The ESDIS Project created Worldview Snapshots using the same API that powers the Worldview data visualization application. In fact, imagery for both Worldview and Worldview Snapshots is provided through NASA’s Global Imagery Browse Services (GIBS). However, while Worldview is designed for in-depth interactive exploration of satellite imagery using more than 800 layers (including the ability to compare imagery from different days and create animated GIFs of imagery covering several days), Worldview Snapshots is designed for the rapid creation of static images based on a limited menu of pre-defined settings. This makes Worldview Snapshots well-suited for users with limited internet bandwidth, such as users aboard research vessels or conducting research in remote areas. Want to explore a snapshot in more detail? A simple click of a button imports Worldview Snapshots settings into Worldview, where the image can be interactively explored in more detail.

Creating a Snapshot
Creating a snapshot is easy! 1. Select a base layer from the dropdown menu and click the box next to any desired overlay layers, then highlight the area to appear in the snapshot. Click the orange “Preview” button to check the image or the blue “Download” button to directly download the image. 2. The preview window provides basic information about the image, including resolution, dimensions in pixels, file format, and estimated size. There also is an opportunity to shorten the image link for sharing. If the image looks good, click the large blue “Download Image” bar. 3. Final image is displayed. At the click of a button, a user also can import their Worldview Snapshots parameters into NASA Worldview to browse full-resolution imagery and add more than 800 additional data layers. NASA EOSDIS/Worldview Snapshots image.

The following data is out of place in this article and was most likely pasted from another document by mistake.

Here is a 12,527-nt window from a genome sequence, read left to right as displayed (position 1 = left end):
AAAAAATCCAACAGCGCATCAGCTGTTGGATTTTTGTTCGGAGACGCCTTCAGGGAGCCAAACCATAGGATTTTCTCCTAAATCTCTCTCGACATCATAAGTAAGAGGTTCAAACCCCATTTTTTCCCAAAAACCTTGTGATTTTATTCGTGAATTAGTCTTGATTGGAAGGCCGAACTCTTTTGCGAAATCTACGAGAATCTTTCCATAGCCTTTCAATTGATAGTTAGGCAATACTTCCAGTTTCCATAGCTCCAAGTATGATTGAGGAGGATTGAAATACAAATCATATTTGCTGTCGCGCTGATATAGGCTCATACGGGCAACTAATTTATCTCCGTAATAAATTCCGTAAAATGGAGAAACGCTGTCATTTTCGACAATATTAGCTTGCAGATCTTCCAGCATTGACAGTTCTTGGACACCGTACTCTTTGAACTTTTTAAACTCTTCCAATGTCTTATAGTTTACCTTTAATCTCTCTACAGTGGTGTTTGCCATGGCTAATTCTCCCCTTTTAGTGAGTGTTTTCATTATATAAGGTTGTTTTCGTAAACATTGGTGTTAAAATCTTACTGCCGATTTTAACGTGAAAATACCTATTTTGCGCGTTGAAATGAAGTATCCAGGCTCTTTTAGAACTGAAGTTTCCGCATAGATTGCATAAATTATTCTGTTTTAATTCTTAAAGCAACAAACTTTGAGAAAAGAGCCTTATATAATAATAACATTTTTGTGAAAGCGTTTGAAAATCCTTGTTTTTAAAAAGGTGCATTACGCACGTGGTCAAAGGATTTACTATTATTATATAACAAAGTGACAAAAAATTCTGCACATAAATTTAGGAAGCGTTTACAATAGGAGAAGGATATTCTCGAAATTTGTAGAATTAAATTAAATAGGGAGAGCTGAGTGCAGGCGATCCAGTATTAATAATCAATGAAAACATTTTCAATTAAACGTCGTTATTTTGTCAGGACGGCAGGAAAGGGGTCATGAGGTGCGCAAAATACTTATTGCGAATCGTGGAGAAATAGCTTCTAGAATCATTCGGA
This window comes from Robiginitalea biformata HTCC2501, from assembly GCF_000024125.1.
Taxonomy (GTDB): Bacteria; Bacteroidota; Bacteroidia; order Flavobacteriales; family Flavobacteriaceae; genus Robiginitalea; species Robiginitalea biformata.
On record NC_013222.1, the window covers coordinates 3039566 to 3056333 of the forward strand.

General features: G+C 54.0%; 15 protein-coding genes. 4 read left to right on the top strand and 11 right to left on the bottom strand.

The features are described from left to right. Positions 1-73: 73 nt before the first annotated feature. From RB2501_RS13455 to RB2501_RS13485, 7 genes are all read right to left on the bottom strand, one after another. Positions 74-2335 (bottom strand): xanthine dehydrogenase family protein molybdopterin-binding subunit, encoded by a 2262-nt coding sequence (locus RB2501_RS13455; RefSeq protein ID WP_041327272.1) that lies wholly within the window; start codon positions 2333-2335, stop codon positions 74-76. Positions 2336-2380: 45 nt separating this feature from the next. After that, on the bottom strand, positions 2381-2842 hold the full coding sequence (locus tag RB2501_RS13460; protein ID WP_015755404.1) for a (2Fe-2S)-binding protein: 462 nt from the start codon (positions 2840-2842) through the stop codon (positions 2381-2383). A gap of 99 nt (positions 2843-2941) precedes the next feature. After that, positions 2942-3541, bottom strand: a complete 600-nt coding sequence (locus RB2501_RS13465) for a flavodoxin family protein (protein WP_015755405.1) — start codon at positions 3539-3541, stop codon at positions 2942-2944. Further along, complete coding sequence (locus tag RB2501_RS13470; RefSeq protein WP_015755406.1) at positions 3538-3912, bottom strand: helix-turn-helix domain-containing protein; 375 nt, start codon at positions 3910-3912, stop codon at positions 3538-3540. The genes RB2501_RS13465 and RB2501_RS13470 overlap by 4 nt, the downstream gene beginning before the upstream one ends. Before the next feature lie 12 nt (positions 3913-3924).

Worldview Snapshots is a logical evolution of the Rapid Response system. When it was created in 2001, Rapid Response was designed to provide images created from Terra MODIS data shortly after a satellite overpass. These static images met the needs of the U.S. Forest Service, the National Interagency Fire Center, and other federal and state users. While lacking the processing and quality assessment required for scientific use, these near real-time images were perfect for monitoring and tracking ongoing events, such as wildfires or storms.

By 2007, Rapid Response had incorporated data and imagery from Aqua MODIS and was producing daily images of pre-defined areas. LANCE was developed in 2009 to deliver data and imagery from instruments aboard numerous Earth observing missions within three hours of a satellite overpass. The advent of global mapping services like Google Maps created a desire for interactive imagery for any point on Earth, not just the pre-defined Rapid Response images. As a result, an effort to create daily global MODIS imagery was initiated in 2011 along with the development of an application to allow users to interactively explore this imagery. The result was Worldview, which was introduced in December 2011.

The combination of Worldview Snapshots’ ability to quickly create images showing any location on Earth and Worldview’s ability to enable in-depth interactive exploration of daily global imagery provides users with an unmatched, integrated flexibility to explore the planet using NASA Earth observing data. See for yourself and create some snapshots today!